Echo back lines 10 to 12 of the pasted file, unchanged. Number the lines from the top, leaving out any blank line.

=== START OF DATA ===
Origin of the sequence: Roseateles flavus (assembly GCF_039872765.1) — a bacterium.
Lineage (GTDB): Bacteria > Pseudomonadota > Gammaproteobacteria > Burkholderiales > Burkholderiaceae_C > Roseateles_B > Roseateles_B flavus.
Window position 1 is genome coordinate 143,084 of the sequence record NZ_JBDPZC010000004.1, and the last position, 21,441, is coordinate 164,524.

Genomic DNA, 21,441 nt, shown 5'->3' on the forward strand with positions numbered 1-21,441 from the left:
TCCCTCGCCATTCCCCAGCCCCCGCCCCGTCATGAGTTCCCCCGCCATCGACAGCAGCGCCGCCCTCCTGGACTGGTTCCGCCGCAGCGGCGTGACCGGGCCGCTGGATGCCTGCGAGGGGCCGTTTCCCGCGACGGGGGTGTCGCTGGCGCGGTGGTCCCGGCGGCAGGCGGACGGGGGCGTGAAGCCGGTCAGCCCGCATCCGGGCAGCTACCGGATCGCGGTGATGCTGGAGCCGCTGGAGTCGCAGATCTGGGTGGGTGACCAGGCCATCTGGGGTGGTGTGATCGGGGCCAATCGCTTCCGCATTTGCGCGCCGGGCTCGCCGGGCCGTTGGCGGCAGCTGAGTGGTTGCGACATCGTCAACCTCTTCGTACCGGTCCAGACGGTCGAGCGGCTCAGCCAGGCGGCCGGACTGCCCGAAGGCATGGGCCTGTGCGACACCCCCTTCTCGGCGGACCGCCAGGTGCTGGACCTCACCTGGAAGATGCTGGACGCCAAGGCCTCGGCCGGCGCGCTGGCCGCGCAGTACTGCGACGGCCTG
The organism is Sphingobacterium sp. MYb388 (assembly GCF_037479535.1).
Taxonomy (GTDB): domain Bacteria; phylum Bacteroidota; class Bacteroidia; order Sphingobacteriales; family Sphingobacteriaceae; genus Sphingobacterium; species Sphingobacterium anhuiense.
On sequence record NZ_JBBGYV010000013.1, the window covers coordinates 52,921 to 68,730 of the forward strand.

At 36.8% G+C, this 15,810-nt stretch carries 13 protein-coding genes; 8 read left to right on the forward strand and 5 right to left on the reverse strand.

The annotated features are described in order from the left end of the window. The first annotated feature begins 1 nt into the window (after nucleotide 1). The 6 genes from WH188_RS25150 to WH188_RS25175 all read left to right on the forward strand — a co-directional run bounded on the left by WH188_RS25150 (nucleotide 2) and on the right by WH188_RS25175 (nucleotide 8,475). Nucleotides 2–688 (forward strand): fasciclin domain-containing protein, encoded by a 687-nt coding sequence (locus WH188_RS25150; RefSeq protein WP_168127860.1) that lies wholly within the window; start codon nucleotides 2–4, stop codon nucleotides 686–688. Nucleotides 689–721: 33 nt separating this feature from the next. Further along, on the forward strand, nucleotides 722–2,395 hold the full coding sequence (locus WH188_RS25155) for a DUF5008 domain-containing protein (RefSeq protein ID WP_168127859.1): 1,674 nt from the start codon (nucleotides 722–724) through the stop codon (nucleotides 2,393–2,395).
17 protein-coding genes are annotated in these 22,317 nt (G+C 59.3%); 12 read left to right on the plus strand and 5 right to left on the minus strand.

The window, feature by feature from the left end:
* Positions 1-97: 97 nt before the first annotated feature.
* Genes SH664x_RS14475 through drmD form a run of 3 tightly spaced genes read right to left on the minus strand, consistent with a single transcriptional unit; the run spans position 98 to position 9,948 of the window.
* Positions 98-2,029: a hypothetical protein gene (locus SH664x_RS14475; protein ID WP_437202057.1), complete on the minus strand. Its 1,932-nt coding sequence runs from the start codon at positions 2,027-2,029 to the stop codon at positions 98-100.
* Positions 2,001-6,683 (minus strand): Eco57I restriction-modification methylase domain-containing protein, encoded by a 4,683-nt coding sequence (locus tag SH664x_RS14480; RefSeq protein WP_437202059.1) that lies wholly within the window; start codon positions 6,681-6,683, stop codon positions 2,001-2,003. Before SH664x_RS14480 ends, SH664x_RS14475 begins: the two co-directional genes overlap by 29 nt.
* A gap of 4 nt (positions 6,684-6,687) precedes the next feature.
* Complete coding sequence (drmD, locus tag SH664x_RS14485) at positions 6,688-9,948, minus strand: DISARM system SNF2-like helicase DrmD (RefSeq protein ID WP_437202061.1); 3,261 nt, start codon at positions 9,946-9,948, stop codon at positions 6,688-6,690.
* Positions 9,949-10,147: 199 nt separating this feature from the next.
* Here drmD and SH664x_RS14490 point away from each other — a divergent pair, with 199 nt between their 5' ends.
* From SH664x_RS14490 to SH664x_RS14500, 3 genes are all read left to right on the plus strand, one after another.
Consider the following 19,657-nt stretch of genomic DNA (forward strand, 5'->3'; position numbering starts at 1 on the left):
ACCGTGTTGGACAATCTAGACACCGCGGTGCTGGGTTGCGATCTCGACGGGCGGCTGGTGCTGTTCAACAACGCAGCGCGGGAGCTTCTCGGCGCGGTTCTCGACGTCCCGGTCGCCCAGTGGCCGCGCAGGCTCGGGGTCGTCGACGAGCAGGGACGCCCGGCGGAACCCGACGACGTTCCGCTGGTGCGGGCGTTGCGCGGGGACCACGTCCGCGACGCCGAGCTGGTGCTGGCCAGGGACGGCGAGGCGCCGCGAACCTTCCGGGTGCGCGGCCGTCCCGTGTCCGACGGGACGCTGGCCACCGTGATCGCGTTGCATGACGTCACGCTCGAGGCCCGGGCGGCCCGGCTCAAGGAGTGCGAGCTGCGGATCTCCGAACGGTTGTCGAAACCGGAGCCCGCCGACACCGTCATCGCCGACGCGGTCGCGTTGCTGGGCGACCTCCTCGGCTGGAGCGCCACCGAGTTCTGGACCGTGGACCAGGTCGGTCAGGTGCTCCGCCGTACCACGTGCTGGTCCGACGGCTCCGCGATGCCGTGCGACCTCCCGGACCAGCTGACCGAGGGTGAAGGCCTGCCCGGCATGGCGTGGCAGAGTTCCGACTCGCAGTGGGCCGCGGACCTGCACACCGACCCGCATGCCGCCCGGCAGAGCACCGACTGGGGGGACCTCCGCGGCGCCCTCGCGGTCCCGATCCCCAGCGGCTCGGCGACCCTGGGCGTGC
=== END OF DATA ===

The annotated features are described in order from the left end of the window. The first annotated feature begins 1 nt into the window (after nucleotide 1). The 6 genes from WH188_RS25150 to WH188_RS25175 all read left to right on the forward strand — a co-directional run bounded on the left by WH188_RS25150 (nucleotide 2) and on the right by WH188_RS25175 (nucleotide 8,475). Nucleotides 2–688 (forward strand): fasciclin domain-containing protein, encoded by a 687-nt coding sequence (locus WH188_RS25150; RefSeq protein WP_168127860.1) that lies wholly within the window; start codon nucleotides 2–4, stop codon nucleotides 686–688. Nucleotides 689–721: 33 nt separating this feature from the next. Further along, on the forward strand, nucleotides 722–2,395 hold the full coding sequence (locus WH188_RS25155) for a DUF5008 domain-containing protein (RefSeq protein ID WP_168127859.1): 1,674 nt from the start codon (nucleotides 722–724) through the stop codon (nucleotides 2,393–2,395).
17 protein-coding genes are annotated in these 22,317 nt (G+C 59.3%); 12 read left to right on the plus strand and 5 right to left on the minus strand.

The window, feature by feature from the left end: